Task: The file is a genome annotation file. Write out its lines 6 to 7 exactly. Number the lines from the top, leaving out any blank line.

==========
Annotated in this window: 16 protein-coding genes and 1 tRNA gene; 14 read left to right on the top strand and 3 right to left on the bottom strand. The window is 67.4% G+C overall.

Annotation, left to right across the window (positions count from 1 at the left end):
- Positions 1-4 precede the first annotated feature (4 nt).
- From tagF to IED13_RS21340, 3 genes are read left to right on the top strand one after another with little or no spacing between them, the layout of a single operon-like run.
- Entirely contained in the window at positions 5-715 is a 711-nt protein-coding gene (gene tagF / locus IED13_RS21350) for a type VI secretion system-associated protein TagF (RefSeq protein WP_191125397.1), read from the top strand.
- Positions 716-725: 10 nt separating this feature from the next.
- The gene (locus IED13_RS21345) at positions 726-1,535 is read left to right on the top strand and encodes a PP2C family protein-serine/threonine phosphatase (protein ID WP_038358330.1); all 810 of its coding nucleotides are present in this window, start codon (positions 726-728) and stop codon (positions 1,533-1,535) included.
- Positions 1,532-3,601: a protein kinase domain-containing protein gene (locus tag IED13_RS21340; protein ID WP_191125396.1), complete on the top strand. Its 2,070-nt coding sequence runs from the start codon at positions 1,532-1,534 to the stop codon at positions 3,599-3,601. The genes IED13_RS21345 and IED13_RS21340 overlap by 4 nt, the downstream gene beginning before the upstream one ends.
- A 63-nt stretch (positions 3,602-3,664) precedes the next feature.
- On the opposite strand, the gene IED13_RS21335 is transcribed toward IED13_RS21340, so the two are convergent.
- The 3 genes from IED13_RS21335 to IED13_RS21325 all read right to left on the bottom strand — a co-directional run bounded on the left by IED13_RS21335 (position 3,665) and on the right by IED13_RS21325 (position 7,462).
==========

- Positions 716-725: 10 nt separating this feature from the next.
- The gene (locus IED13_RS21345) at positions 726-1,535 is read left to right on the top strand and encodes a PP2C family protein-serine/threonine phosphatase (protein ID WP_038358330.1); all 810 of its coding nucleotides are present in this window, start codon (positions 726-728) and stop codon (positions 1,533-1,535) included.